Bruges – centre of Flemish Primitive Painting and a vibrant contemporary arts scene and art trail not to be missed
Background on Bruges – so much more than just a chocolate box…
Bruges, the capital of West Flanders in north west Belgium is small – less than 140km². It is distinguished by its canals, cobbled streets and medieval buildings.
In the latter part of the 19th Century, Bruges became one of the world’s first tourist destinations, attracting wealthy British and French tourists. After 1965 the original medieval city experienced something of a renaissance. Restorations of both residential and commercial buildings, historic monuments, and churches generated a surge in tourism and economic activity. Bruges was awarded ‘European Capital of Culture’ in 2002, and today it attracts some 2 million tourists annually.
It is a smart city which has lost none of its grace and style. Bruges has most of its medieval architecture intact. Its historic centre has been a UNESCO World Heritage Site since 2000. It remains one of the cultural capitals of Europe, developing links to different parts of the world. It has been closely associated with the school of Flemish Primitive painting and a centre of patronage for artists such as Jan van Eyck and Hans Memling. Many of their works were exported and influenced artists across Europe. Many important collections remain and are exhibited in Bruges today.
Must see Art Galleries in Bruges
Art in Belgium has a long history with the innovative Flemish Primitives such as Van Eyck playing a part in the Renaissance. For those who wish to learn more about the history of art in Bruges, there are several must see museums in the city that are well worth a visit.
Museum St – Janshospitaal
To be found In the restored 12th century hospital building, the Gallery is perhaps best known for six masterpieces by the 15th-century artist Hans Memling, including the reliquary of St Ursula, a devout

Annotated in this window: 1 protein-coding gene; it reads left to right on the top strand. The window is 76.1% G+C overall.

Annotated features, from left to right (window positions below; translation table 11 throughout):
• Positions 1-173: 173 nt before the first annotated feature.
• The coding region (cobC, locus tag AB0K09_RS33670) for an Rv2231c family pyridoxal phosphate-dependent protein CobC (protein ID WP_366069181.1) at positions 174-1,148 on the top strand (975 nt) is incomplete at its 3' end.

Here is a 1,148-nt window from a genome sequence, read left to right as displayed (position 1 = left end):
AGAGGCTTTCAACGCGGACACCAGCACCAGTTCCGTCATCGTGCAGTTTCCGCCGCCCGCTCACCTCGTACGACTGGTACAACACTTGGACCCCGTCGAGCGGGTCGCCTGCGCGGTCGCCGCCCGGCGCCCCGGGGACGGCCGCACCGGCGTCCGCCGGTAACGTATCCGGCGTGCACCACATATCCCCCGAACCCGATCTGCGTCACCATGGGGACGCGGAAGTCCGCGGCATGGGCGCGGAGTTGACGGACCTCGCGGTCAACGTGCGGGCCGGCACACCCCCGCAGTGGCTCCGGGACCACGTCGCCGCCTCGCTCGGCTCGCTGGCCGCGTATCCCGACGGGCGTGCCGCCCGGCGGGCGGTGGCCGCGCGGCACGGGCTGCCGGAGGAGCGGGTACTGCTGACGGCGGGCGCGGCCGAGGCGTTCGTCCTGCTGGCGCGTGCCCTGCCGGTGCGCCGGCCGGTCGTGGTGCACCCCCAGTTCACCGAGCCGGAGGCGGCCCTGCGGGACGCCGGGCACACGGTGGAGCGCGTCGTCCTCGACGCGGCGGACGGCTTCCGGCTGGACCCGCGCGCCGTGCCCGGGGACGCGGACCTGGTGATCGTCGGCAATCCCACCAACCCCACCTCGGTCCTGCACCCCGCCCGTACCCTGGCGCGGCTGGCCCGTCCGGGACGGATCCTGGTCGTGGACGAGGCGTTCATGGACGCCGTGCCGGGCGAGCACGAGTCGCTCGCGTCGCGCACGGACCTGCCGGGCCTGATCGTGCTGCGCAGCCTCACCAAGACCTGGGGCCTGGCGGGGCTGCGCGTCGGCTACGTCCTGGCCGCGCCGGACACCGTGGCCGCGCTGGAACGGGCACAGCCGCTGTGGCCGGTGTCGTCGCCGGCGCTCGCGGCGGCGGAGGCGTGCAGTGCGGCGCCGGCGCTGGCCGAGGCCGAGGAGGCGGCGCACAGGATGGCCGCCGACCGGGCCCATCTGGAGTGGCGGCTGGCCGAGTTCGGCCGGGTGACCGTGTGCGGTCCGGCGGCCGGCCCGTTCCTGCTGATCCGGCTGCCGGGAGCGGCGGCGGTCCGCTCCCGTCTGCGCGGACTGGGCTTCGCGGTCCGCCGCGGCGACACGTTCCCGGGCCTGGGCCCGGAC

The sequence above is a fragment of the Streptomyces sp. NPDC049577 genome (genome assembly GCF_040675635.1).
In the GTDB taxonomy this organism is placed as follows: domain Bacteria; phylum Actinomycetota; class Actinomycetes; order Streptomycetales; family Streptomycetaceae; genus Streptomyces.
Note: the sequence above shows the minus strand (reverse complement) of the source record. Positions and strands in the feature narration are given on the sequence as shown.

Breton princess betrothed to a pagan prince. She agreed to marry him on the condition she could make a pilgrimage to Rome with 11,000 virgins, but all were murdered on the way back. The largest of the Memlings on display is the triptych of St John the Baptist and St John the Evangelist, commissioned by the hospital church as its altarpiece. The artist’s secular works are also exhibited and include the Portrait of a Young Woman (1480).
Your ticket will also allow you into the hospital’s restored 17th century apotheek or pharmacy, which is accessed by an easily missed rear door. Admission to the small historical church-hospital complex, OLV-ter-Potterieis, is also included with a St-Janshospitaal museum ticket. Ring the bell to gain entry and you’ll find fine 15th – 16th century art such as the reliquary of St-Idesbaldus.
Bruges’ most celebrated art gallery boasts an astonishingly rich collection whose strengths are in superb Flemish Primitive and Renaissance works, depicting the conspicuous wealth of the city. It is a municipal museum built on the site of the medieval Eekhout Abbey.